• The significant advantage is the chemical way of preservation which is based on immediate fall of pH and blocking of negative epiphytical microflora of the feed. The amount of yeast, germs is minimized and the milk fermentation starts which is however inhibited by chemical preservation. By the reduced fermentation process, the feed retains a part of the best-quality energy in the form of water-soluble sugars. Thanks to chemical treatment the aerobic stability is high also in the warm summer months.
  • The main benefit of this method for the farms consists in the field of animal nutrition. The treated grain contains, besides so-called by-pass energy, also water-soluble sugars and simply obtainable energy which is absent in the most of the feed mixtures and is able to utilize soluble and fast-degradable nitrogenous substances. Utilisation of the fast energy allows higher productive efficiency of the feed batches and as a result also the efficiency of animals.
  • The method of wet grain is also economical as the grain must not be dried and transported for further processing.
 
Advantages of using the method for wet grain maize
  • In our geographical latitude maize is not a common crop used for pig nutrition. The reason does not lie in the worst quality than by other grain crops but first of all in the higher price. The nutrients in maize are the most expensive ones compared to wheat or barley. However, this is valid for maize with the standard level of dry matter.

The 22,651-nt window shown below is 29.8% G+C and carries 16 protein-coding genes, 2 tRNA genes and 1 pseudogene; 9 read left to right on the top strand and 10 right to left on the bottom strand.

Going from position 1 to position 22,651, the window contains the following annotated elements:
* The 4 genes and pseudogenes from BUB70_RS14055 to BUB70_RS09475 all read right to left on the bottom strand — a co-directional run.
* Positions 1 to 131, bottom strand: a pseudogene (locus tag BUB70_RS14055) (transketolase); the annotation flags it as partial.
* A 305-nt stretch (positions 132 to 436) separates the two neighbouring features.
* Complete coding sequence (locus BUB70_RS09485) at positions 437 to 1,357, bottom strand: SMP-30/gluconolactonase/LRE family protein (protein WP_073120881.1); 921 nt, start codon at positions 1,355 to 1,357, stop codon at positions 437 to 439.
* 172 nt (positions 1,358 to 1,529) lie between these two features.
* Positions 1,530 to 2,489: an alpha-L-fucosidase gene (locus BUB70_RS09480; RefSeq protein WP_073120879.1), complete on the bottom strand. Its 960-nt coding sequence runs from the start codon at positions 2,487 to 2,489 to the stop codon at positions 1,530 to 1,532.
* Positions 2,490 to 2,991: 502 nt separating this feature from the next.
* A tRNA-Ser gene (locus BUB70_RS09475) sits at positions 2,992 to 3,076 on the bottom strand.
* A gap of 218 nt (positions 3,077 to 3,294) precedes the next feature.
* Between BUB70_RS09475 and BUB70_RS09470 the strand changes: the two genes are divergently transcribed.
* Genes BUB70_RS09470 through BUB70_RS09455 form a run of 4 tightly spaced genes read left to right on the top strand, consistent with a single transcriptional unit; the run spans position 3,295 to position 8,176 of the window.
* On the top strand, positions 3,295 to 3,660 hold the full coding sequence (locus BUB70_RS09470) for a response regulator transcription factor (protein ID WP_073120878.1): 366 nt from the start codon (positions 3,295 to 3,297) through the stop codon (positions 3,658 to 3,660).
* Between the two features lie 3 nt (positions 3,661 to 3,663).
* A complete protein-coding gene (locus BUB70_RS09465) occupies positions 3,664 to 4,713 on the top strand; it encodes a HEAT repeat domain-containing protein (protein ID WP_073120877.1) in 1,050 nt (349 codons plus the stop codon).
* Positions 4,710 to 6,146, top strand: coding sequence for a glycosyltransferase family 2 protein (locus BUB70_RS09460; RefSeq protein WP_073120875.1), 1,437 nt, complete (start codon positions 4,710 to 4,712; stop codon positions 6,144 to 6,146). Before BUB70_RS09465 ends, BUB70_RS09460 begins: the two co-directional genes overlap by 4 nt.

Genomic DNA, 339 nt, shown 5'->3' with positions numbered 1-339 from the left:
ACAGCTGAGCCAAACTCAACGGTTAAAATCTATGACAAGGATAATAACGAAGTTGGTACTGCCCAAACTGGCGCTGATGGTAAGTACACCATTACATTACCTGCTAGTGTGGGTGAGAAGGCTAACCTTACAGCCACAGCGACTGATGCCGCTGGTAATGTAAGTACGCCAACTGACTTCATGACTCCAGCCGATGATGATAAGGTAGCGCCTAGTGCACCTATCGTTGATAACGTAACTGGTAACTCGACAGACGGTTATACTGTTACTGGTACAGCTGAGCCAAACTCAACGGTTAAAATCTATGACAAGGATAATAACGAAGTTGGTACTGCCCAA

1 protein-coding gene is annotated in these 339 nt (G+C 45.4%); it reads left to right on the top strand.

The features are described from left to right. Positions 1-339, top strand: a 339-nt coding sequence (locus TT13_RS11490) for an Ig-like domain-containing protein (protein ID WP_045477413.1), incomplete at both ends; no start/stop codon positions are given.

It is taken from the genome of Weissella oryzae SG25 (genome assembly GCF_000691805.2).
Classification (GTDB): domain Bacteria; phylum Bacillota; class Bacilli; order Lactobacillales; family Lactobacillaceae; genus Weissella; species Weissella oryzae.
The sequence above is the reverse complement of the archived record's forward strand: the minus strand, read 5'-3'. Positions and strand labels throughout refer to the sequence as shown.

• The situation is different for the grain maize with higher moisture. Its lower price is a result of significant savings of costs for drying, but also of savings of costs for preserving materials based on propionic acid that inhibit moulding. The lower price is also influenced by the higher yield of new hybrids. The technology maturity of the maize is with the dry matter of 60%, the ideal maturity from the point of view of preservation ranges between 30-35% of moisture content.
  • The area of possible use of this technology has grown thanks to not only that the grain is harvested with higher moisture, but also due to a significant progress in genetics. Nowadays there is available wide range of maize hybrids for this purpose in the Czech Republic. This fact together with the gradual global warming has created the possibility to grow and harvest grain maize also in those regions in the Czech Republic, where it used to be a problem a few years ago.
  • Current maize hybrids and lower requested harvest dry matter enable to use this technology in the altitudes above 500 m. Using this technology is most advantageous not only in the maize regions where the hectare yield is around 9 t, but mainly in beet regions where the weather is more rainy. The yields reach even over 12 t/ha, however growing of maize with the standard dry matter would be problematic in those regions. Another advantage is shortening of a vegetation period, which influences usage of more helpful seeding procedures in positive way.